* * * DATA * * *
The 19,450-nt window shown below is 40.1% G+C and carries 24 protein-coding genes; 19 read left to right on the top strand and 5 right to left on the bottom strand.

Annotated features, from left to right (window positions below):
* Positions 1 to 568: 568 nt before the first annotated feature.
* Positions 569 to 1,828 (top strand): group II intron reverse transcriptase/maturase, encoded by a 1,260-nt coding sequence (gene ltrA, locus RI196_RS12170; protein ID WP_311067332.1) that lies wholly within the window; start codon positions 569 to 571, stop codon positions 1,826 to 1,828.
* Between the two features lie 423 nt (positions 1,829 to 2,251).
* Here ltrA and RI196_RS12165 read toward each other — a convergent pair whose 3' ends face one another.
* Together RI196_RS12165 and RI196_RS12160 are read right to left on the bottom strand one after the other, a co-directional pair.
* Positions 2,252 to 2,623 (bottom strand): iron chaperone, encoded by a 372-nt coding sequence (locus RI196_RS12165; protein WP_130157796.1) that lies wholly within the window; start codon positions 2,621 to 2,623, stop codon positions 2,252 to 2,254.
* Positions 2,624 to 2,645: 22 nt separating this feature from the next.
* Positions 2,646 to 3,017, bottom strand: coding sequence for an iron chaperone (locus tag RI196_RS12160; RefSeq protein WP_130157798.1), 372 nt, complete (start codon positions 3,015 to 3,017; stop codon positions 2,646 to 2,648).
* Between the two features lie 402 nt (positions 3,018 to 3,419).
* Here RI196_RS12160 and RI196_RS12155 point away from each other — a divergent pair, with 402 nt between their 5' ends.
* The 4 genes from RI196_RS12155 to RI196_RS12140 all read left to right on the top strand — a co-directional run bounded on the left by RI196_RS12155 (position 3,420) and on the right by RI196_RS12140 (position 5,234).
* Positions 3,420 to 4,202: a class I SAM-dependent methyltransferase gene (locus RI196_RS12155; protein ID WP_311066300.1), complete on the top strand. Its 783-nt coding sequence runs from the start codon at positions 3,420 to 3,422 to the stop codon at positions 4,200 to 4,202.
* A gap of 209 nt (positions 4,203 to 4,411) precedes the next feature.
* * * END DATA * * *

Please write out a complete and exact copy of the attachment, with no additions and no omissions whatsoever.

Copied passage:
The 19,450-nt window shown below is 40.1% G+C and carries 24 protein-coding genes; 19 read left to right on the top strand and 5 right to left on the bottom strand.

Annotated features, from left to right (window positions below):
* Positions 1 to 568: 568 nt before the first annotated feature.
* Positions 569 to 1,828 (top strand): group II intron reverse transcriptase/maturase, encoded by a 1,260-nt coding sequence (gene ltrA, locus RI196_RS12170; protein ID WP_311067332.1) that lies wholly within the window; start codon positions 569 to 571, stop codon positions 1,826 to 1,828.
* Between the two features lie 423 nt (positions 1,829 to 2,251).
* Here ltrA and RI196_RS12165 read toward each other — a convergent pair whose 3' ends face one another.
* Together RI196_RS12165 and RI196_RS12160 are read right to left on the bottom strand one after the other, a co-directional pair.
* Positions 2,252 to 2,623 (bottom strand): iron chaperone, encoded by a 372-nt coding sequence (locus RI196_RS12165; protein WP_130157796.1) that lies wholly within the window; start codon positions 2,621 to 2,623, stop codon positions 2,252 to 2,254.
* Positions 2,624 to 2,645: 22 nt separating this feature from the next.
* Positions 2,646 to 3,017, bottom strand: coding sequence for an iron chaperone (locus tag RI196_RS12160; RefSeq protein WP_130157798.1), 372 nt, complete (start codon positions 3,015 to 3,017; stop codon positions 2,646 to 2,648).
* Between the two features lie 402 nt (positions 3,018 to 3,419).
* Here RI196_RS12160 and RI196_RS12155 point away from each other — a divergent pair, with 402 nt between their 5' ends.
* The 4 genes from RI196_RS12155 to RI196_RS12140 all read left to right on the top strand — a co-directional run bounded on the left by RI196_RS12155 (position 3,420) and on the right by RI196_RS12140 (position 5,234).
* Positions 3,420 to 4,202: a class I SAM-dependent methyltransferase gene (locus RI196_RS12155; protein ID WP_311066300.1), complete on the top strand. Its 783-nt coding sequence runs from the start codon at positions 3,420 to 3,422 to the stop codon at positions 4,200 to 4,202.
* A gap of 209 nt (positions 4,203 to 4,411) precedes the next feature.